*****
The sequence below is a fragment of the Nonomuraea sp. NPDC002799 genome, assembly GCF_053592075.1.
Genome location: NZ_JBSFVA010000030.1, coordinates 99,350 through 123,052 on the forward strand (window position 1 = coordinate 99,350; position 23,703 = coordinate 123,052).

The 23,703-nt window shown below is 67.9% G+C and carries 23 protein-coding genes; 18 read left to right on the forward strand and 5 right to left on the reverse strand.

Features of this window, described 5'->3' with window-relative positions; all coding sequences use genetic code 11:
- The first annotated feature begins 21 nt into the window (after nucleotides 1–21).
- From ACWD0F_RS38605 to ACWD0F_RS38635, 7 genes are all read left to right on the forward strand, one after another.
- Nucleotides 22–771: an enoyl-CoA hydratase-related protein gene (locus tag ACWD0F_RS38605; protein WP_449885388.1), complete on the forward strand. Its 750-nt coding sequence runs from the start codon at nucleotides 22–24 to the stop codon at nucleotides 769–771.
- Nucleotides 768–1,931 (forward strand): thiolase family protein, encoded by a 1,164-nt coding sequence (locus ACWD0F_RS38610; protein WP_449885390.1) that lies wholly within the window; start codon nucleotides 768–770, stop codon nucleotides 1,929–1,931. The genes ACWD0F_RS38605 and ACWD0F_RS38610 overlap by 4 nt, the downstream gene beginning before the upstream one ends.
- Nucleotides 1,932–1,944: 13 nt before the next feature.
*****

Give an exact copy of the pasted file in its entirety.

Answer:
The sequence below is a fragment of the Nonomuraea sp. NPDC002799 genome, assembly GCF_053592075.1.
Genome location: NZ_JBSFVA010000030.1, coordinates 99,350 through 123,052 on the forward strand (window position 1 = coordinate 99,350; position 23,703 = coordinate 123,052).

The 23,703-nt window shown below is 67.9% G+C and carries 23 protein-coding genes; 18 read left to right on the forward strand and 5 right to left on the reverse strand.

Features of this window, described 5'->3' with window-relative positions; all coding sequences use genetic code 11:
- The first annotated feature begins 21 nt into the window (after nucleotides 1–21).
- From ACWD0F_RS38605 to ACWD0F_RS38635, 7 genes are all read left to right on the forward strand, one after another.
- Nucleotides 22–771: an enoyl-CoA hydratase-related protein gene (locus tag ACWD0F_RS38605; protein WP_449885388.1), complete on the forward strand. Its 750-nt coding sequence runs from the start codon at nucleotides 22–24 to the stop codon at nucleotides 769–771.
- Nucleotides 768–1,931 (forward strand): thiolase family protein, encoded by a 1,164-nt coding sequence (locus ACWD0F_RS38610; protein WP_449885390.1) that lies wholly within the window; start codon nucleotides 768–770, stop codon nucleotides 1,929–1,931. The genes ACWD0F_RS38605 and ACWD0F_RS38610 overlap by 4 nt, the downstream gene beginning before the upstream one ends.
- Nucleotides 1,932–1,944: 13 nt before the next feature.